In 2008, influential Iranian blogger Hossein Derakhshan was sentenced to 19.5 years in prison for spurious reasons relating to “cooperation with hostile countries.” In late 2014, he was randomly pardoned and has spent the last year as a free man. Derakhshan was once known as the “blogfather” of Iran for publishing an online how-to blogging guide in Persian, which resulted in a blogging revolution in that country. Years after his imprisonment in 2008, the internet has changed dramatically. Blogs have become less popular as publications are more willing to post content online, the web has become more monetized as advertisers have become accustomed to paying for online advertisements. In the article posted in partial below, Derakhshan laments the transformation of the hyperlinked 2008 web’s laterality into the stream. (He is not kind to Twitter or Facebook.) Read his thoughts in partial below, or the full version via the Guardian here.
The stream means you don’t need to open so many websites any more. You don’t need numerous tabs. You don’t even need a web browser. You open the Facebook app on your smartphone and dive in. The mountain has come to you. Algorithms have picked everything for you. According to what you or your friends have read or seen before, they predict what you might like to see. It feels great not to waste time in finding interesting things on so many websites. But what are we exchanging for efficiency?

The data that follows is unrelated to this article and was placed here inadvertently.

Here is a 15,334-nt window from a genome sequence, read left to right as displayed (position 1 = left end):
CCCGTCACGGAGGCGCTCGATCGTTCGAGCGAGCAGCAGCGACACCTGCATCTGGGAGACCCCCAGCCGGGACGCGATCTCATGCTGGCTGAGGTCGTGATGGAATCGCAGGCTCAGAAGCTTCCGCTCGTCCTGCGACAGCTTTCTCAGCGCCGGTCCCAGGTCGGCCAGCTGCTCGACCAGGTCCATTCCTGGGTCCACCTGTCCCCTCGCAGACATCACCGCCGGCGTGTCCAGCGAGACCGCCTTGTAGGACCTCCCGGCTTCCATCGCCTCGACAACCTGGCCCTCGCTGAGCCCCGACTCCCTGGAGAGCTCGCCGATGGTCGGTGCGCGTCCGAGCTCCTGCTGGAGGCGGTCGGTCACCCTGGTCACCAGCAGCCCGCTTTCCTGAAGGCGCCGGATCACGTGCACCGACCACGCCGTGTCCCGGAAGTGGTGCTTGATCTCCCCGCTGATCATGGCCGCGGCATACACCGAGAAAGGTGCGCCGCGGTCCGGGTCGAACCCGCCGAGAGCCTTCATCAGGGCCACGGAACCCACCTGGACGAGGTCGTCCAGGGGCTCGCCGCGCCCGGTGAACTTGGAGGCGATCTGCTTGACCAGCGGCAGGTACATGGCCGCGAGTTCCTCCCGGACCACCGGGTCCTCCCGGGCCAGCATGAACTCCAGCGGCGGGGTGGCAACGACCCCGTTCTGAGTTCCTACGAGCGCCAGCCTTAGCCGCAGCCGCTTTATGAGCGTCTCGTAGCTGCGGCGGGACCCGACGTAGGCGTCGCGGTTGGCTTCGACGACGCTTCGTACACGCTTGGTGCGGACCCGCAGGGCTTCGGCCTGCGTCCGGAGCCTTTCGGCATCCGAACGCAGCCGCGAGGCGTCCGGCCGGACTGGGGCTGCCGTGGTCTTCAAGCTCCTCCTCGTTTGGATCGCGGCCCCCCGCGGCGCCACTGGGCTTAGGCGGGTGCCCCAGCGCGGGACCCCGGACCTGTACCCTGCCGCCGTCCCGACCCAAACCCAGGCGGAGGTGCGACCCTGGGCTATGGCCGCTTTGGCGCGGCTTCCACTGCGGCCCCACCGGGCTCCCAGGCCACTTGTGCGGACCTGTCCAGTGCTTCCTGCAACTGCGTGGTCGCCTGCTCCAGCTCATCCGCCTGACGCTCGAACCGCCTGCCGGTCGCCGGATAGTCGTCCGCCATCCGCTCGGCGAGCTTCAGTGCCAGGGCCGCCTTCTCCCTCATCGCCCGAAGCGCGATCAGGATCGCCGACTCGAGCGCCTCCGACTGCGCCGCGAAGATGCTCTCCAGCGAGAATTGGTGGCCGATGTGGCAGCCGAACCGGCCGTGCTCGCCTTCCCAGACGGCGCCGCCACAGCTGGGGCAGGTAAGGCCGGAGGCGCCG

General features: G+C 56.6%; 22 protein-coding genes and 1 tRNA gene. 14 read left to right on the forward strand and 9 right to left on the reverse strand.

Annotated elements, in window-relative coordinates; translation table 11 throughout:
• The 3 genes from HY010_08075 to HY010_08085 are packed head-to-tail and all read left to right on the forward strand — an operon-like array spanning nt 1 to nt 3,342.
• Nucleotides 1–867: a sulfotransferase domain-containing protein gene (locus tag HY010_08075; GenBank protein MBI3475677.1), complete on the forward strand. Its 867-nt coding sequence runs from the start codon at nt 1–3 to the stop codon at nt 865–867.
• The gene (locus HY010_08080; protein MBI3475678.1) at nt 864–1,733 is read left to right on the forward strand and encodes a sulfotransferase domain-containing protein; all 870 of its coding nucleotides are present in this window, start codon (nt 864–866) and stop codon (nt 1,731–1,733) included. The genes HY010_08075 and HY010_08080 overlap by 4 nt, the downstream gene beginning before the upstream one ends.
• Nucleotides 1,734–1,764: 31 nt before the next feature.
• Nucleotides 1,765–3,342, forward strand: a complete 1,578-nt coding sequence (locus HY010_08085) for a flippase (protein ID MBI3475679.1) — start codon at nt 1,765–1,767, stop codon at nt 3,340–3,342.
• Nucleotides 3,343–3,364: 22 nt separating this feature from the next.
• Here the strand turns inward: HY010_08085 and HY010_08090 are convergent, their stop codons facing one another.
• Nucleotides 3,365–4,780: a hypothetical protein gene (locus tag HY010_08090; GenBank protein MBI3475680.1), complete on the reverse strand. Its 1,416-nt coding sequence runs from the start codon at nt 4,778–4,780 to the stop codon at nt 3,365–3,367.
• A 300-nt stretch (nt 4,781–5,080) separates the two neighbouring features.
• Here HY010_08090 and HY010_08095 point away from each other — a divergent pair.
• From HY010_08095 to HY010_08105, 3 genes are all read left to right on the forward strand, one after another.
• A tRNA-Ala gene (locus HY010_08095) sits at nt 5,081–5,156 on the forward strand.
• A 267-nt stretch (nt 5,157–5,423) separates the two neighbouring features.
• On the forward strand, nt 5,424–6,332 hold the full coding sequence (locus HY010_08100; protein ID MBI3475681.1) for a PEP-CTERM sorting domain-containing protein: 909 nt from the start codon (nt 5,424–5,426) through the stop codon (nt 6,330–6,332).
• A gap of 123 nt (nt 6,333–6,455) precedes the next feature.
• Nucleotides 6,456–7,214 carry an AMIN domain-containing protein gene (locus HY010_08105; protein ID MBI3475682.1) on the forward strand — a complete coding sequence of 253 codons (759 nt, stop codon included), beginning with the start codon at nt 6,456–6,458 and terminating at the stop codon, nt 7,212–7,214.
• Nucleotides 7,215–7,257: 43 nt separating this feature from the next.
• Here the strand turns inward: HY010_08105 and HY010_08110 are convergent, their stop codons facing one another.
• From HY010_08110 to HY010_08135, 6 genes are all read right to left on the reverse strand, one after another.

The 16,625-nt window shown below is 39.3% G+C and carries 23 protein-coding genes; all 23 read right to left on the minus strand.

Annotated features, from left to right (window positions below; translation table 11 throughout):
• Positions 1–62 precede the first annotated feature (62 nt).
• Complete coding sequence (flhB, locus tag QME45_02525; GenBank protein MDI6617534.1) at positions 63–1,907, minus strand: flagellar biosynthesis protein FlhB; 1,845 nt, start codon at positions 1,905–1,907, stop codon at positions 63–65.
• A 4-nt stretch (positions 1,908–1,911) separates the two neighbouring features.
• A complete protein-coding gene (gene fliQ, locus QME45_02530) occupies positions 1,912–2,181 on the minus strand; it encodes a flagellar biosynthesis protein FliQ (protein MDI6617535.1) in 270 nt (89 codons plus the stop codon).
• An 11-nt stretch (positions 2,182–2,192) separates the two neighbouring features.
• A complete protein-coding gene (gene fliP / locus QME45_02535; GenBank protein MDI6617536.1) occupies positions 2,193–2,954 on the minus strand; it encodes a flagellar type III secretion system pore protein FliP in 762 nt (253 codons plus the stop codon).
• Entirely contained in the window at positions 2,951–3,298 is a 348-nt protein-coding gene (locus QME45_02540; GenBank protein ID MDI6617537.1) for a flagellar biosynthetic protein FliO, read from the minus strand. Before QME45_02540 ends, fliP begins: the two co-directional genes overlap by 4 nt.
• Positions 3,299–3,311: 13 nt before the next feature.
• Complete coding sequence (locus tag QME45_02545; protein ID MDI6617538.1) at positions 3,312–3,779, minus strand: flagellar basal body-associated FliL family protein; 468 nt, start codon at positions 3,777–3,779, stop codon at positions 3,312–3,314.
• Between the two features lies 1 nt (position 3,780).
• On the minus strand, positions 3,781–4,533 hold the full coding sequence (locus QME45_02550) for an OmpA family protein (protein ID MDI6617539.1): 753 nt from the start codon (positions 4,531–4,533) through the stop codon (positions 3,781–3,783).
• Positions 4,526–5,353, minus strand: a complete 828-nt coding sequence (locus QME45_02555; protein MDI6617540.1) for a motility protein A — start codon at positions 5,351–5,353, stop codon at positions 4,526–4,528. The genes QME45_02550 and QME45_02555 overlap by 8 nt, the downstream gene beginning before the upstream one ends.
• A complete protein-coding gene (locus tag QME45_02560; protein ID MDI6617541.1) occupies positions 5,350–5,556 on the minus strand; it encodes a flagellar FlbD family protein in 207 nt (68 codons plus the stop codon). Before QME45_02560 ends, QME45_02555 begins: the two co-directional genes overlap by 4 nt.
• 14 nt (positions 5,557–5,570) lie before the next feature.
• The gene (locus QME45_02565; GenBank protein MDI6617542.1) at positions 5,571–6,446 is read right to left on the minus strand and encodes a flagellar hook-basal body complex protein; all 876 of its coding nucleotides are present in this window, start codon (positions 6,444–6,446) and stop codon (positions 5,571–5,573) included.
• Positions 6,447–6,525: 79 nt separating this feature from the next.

In many apps, the votes we cast – the likes, the plusses, the stars, the hearts – are actually more related to cute avatars and celebrity status than to the substance of what’s posted. A most brilliant paragraph by some ordinary-looking person can be left outside the stream, while the silly ramblings of a celebrity gain instant internet presence. And not only do the algorithms behind the stream equate newness and popularity with importance, they also tend to show us more of what we have already liked. These services carefully scan our behaviour and delicately tailor our news feeds with posts, pictures and videos that they think we would most likely want to see.
Popularity is not wrong in and of itself, but it has its own perils. In a free-market economy, low-quality goods with the wrong prices are doomed to failure. Nobody gets upset when a quiet Hackney cafe with bad lattes and rude servers goes out of business. But political or religious opinions are not the same as material goods or services. They won’t disappear if they are unpopular or even wrong. In fact, history has proven that most big ideas (and many bad ones) have been quite unpopular for a long time, and their marginal status has only strengthened them. Minority views are radicalised when they can’t be heard or engaged with. That’s how Isis is recruiting and growing. The stream suppresses other types of unconventional ideas too, with its reliance on our habits.
Today the stream is digital media’s dominant form of organising information. It’s in every social network and mobile application. Since I gained my freedom, everywhere I turn I see the stream. I guess it won’t be too long before we see news websites organise their entire content based on the same principles. The prominence of the stream today doesn’t just make vast chunks of the internet biased against quality – it also means a deep betrayal to the diversity that the world wide web had originally envisioned.
*Image caption: ‘For a while, I was the first person any new blogger in Iran would contact’ … Hossein Derakhshan. Photograph: Arash Ashoorinia for the Guardian